What does 'high integrity carbon credit' mean?

2 minutes to read
2024.02.15. 14:46

When purchasing carbon credits to offset their emissions, emitters can choose from various options. Carbon credits are available for lower and higher prices, and their price point generally reflects their quality. Those not just looking for an administrative fix in their ESG reports, might opt for more expensive, high integrity carbon credits. These credits are originated from projects that play a significant role in climate action - buying these credits means investing in operations that has a measurable impact in mitigating GHG emissions.

Core Carbon Principles

The Integrity Council of the Voluntary Carbon Market (ICVCM) defined 10 Core Carbon Principles (CCP) - or requirements, regarding the eligibility of projects to originate high integrity carbon credits.

The principles are grouped into the following three categories: emissions impact, governance and sustainable development. (Although the acronym is similar, these categories are not to be mistaken for the ESG categories!)

ICVCM Infographic of the CCPs dark blue backround and white text

Emissions impact

Emissions impact refers to the way a project mitigates greenhouse gas emission. Here ICVCM doesn’t differentiate between removing, reducing, or avoiding emissions, the emphasis is on transparency and reliability.

Additionality refers to the fact the project occured especially to generate carbon credits, meaning an original intent of aligning with the requirements of the VCM. Permanence means the project should be permanent and irreversible. Robust quantification and the avoidance of double counting means that the origination process should be backed up with reliable, transparent data, and the same unit of reduced or removed emissions shouldn’t be accounted in more than one projects.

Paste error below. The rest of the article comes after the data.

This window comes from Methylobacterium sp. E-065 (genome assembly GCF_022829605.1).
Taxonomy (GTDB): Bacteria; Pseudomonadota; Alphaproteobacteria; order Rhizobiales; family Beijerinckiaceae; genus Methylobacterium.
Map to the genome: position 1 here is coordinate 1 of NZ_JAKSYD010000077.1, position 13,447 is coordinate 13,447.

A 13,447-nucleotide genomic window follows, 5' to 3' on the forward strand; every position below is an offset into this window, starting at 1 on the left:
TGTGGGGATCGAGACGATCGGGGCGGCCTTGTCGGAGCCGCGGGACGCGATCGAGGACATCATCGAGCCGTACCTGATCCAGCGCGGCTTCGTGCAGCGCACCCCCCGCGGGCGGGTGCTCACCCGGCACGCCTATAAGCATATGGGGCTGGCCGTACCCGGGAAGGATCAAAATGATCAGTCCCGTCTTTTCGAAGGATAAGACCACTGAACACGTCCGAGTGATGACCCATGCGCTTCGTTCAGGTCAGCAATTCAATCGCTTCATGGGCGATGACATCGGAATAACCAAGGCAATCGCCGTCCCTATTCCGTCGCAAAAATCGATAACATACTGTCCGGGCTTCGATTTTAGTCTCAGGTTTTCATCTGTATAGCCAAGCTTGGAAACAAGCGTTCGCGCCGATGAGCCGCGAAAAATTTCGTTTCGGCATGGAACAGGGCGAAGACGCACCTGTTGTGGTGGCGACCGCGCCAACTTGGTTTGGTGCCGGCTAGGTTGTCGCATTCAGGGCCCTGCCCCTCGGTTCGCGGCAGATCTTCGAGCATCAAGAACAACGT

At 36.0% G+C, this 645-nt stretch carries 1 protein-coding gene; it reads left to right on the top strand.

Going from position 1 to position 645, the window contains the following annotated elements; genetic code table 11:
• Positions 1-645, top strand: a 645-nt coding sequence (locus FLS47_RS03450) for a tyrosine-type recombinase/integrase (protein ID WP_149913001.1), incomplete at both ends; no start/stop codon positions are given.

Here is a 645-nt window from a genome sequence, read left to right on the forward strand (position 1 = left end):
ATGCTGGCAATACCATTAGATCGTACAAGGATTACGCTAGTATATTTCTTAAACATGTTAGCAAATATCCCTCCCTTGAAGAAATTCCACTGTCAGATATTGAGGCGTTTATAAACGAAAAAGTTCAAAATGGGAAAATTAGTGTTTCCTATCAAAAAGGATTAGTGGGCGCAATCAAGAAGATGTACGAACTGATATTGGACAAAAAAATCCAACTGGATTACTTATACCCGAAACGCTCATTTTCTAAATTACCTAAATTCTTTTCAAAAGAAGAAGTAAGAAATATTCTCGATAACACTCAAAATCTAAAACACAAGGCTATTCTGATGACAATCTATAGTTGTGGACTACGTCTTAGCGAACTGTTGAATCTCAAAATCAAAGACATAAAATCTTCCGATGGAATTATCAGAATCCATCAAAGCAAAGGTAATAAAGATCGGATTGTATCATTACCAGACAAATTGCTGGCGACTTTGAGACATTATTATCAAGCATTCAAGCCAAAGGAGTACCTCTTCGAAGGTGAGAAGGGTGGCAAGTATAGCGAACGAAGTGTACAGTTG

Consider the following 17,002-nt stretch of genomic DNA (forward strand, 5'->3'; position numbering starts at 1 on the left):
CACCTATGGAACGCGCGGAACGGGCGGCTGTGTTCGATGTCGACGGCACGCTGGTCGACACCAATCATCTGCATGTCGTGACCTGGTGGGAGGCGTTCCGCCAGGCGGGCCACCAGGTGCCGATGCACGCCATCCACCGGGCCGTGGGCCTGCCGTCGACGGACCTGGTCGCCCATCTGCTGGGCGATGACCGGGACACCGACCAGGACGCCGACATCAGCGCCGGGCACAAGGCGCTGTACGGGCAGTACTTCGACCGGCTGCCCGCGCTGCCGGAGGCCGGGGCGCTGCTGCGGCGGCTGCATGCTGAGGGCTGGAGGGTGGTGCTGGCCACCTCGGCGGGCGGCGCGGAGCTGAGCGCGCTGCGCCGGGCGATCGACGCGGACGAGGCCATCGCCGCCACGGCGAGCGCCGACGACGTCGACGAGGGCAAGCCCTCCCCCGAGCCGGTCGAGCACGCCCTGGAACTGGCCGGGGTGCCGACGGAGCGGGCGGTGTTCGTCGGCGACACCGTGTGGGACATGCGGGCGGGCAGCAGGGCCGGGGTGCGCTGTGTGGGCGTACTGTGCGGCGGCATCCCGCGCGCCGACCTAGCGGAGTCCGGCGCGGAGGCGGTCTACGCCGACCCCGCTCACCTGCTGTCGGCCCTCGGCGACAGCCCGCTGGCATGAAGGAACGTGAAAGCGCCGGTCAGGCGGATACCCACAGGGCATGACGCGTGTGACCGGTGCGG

The criteria listed in the governance category is for ensuring the integrity of these projects. This element is especially important as the Voluntary Carbon Market is still in the process of achiving global approval next to the local compliance markets. Third party validation and verification is are tools to reach this goal, as is transparency and tranceability too.

Sustainable development

The third, Sustainable development category refers to compliance with the already existing sustainable frameworks and global goals of climate action. The ICVCM puts a heightened emphasis on that the projects should be forward thinking and represent technological advancement, thus avoid the locking-in of outdated practices.

There is plenty of doubts or even mistrust around the Voluntary Carbon Market, and we hope to eliminate fears by discussing not just it’s ethos, but the specific practices through which the VCM filters out fraud projects. We are also striving for transparency about our protected know-how - you can take a look at our certification issued by the Hungarian Green Cross here (at the bottom of the page).


Source of the article and the infographic:



Cover image:

Matthias Heyde